Mary Hinge
    Member

    glupton1976 – Member
    I disagree with the going and getting fancy trainers – just go and get some basic “neutral” running shoes. There is a good body of evidence to show that stability and motion control shoes lead to more injuries even in people who they are designed for.

    Going to agree with the internets again 🙄

    That’s what I mean by just buying some cheapish normal running trainers as a start point, before splashing loads of dosh.

    I went to a proper running shop and they sold me some trainers that gave me shin splints (and still do if I try them out for a change) so I have little faith.

    I now wear Brooks which I bought in the sales coz they felt comfy and fit nice, and all is now well, doing up to half mara and lots of tri’s and 10ks.

    The Asics I got were fine for getting me up and err…running.

    As it happens I’m now moving over to Newtons, but lets not go there.

    Get some comfy running shoes and go for some easy runs.

    Premier Icon Nobby
    Subscriber

    I had a look at the C25K thing and just couldn’t work out why anyone who cycles regularly would need to start at such a basic level.

    It eases the body/your joints into it, especially if you’re carrying some excess.

    Edit: The OP states he’s cycled for 20 years too so, without any other form of exercise, shortened quads are quite likely so will need time to adjust.

    Premier Icon Nobeerinthefridge
    Subscriber

    I wondered how long this thread would go on without the customary ‘gait’ and ‘pronation’ discussion. Actually, a wee bit longer than usual!.

    mulv1976
    Member

    I’ve damaged my achilles tendons by overdoing the hills when starting up with running. I thought stretching pre run was a good idea but it isn’t if you are not fully warmed up. So go easy to start with.

    Doing a fast paced 5 min walk to warm up is the best way to get the muscles moving. And the same after your run as a warm down. Then stretch quads, hamstrings, glutes and psoas (groin).

    Also – and this is not for everyone – I found that sitting in a very cold bath so it just covers the legs (even put a bit of ice in) for 10 mins after stretching reduced muscle inflammation massively. It worked wonders when I trained for a 10k.

    cynic-al
    Member

    I got into running at 41, started slow and gentle on sand, built it up, did a marathon 6 months later.

    One thing I’d say is I can’t burn nearly as many calories running, my body can’t take the pounding.

    TurnerGuy
    Member

    I am 48 and grudgingly run to keep fit – don’t really enjoy it though.

    You should mix walking/jogging for a while and then progress to jog/sprint.

    Interval type training like that is excellent for getting fitness up quickly and way better than just churning out the miles jogging. Beware of just grinding though ‘junk’ miles as it just wears you out for not much gain.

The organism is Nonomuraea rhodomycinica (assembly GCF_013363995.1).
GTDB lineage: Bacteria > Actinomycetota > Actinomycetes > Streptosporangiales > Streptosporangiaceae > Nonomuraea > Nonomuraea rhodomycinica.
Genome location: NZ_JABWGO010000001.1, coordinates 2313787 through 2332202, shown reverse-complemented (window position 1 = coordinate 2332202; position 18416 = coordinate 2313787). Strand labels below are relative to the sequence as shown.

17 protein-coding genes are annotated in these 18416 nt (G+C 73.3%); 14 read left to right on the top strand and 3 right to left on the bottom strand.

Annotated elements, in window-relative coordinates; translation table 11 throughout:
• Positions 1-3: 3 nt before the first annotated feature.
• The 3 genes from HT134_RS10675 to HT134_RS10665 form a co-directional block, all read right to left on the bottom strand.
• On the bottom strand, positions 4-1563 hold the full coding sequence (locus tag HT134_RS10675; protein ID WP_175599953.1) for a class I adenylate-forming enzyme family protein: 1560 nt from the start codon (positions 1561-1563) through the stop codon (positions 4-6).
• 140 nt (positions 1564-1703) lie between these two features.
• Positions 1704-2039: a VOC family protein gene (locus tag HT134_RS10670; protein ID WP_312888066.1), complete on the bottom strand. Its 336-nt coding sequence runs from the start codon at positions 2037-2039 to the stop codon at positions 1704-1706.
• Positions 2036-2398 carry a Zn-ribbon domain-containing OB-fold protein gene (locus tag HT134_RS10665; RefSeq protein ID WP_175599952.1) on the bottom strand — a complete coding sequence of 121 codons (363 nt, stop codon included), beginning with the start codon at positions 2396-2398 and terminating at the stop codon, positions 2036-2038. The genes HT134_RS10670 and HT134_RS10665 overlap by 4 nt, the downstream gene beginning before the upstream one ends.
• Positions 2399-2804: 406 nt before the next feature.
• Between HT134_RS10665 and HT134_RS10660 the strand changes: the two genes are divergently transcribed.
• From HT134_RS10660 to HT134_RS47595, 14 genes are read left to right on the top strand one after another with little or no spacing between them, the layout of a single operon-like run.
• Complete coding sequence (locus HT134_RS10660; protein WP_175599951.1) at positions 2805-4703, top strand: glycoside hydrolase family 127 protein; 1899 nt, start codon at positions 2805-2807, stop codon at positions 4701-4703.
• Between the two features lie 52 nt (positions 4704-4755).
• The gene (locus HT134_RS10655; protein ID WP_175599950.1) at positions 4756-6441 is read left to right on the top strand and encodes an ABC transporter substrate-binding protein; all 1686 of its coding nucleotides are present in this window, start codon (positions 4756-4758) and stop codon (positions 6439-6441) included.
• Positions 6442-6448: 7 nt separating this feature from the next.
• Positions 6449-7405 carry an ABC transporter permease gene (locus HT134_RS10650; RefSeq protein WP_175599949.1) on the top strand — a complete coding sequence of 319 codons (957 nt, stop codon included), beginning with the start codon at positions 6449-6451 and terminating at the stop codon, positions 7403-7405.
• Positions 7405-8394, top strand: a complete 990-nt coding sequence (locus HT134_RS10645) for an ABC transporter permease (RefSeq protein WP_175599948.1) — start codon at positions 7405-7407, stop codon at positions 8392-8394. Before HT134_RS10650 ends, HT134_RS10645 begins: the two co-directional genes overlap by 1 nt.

It is better to be a little ‘springy’ in your stride than just plodding along. I find that if I don’t lift my feet/bend my knees as I run I get more knee ‘niggles’.

    When you are stronger do a few longer, endurance, runs at a constant pace.

    3bikeman
    Member

    I started running at 59 having not run since school – but am a regular cyclist.
    I bought a pair off road running shoes and started by jogging 2 miles every other day, within 6 months I ran the Grizzly Cub run a 9 mile off road race along the devon coast.
    I am 62 now and run twice a week about 7 miles.BUT always off road,through woods,along coast etc. I have done several 10k – 15k trail races this summer and usually come about halfway down the field.
    1. at first killed my legs but got easier
    2. I lost weight running
    3. cycling after running makes my legs ache, but running after cycling is ok???
    4. When I started running I just ran, not bothering with, walking/sprinting etc.
    5I really enjoy running off road particulalry good when the weather is naff and not nice to go MTBing or road cycling.
    Go for it short runs – bit of stretching when you get back – and run off road – ‘Trail Running ‘magazine is reasoneably inspirational – new one is due out now.
    ENJOY

    Premier Icon the-muffin-man
    Subscriber

    Just adding an update to this thread…

    Well I started with a few short runs in the new year – less than a mile, a couple of times a week. Gradually adding a few 100 yds each run.

    Doing 3 runs a week now and have now just come back from my first 2.5 mile run and felt pretty good, and have lost over 1/2st in 5 weeks.

    Strava tells me I’m now at 9.10mins/mile – down from 12.2mins/mile on my 1st run on 2nd Jan.

    …going well so far, and I’m enjoying the lack of faff!

    glupton1976
    Member

    Good man. Glad to hear that you’re progressing.

    stuartie_c
    Member

    Good to hear you’re enjoying it TMM.

    I’m in a similar boat – 44 (until tomorrow, anyway) and just started running before Xmas. I’m coming out of the niggling aches and pain stage (medial ligaments on R ankle were sore for a while but not bothering me now) and starting to see progress. I’m trying to mix up street and trail running and I’ll phase the bike in when I’m less of a Southern Jessie about the weather.

    I’ve got a great 6 mile trail circuit about 4 miles away and a fast 3.3 mile road circuit from the house. Pace is steadily improving but I’m more concerned about building stamina for long hill runs in the spring and summer. It’s crucial to build distance up gradually; I did 9 miles last Sunday in new shoes and suffered for it!

    Hope you keep progressing!

    Premier Icon Bregante
    Subscriber

    43 here and a svelte 15st 10 or thereabouts! I hate running on the road but have dabbled on and off over the last few years (max around 5 miles). I’ve just started running off road at the start of this year and so far I’m really enjoying it. Averaging 2 or 3 five mile runs a week and it’s nowhere near as harsh on the knees.

Viewing 40 posts - 1 through 40 (of 55 total)

The topic ‘Running (advice for a 44yr old unfit bloke!)…’ is closed to new replies.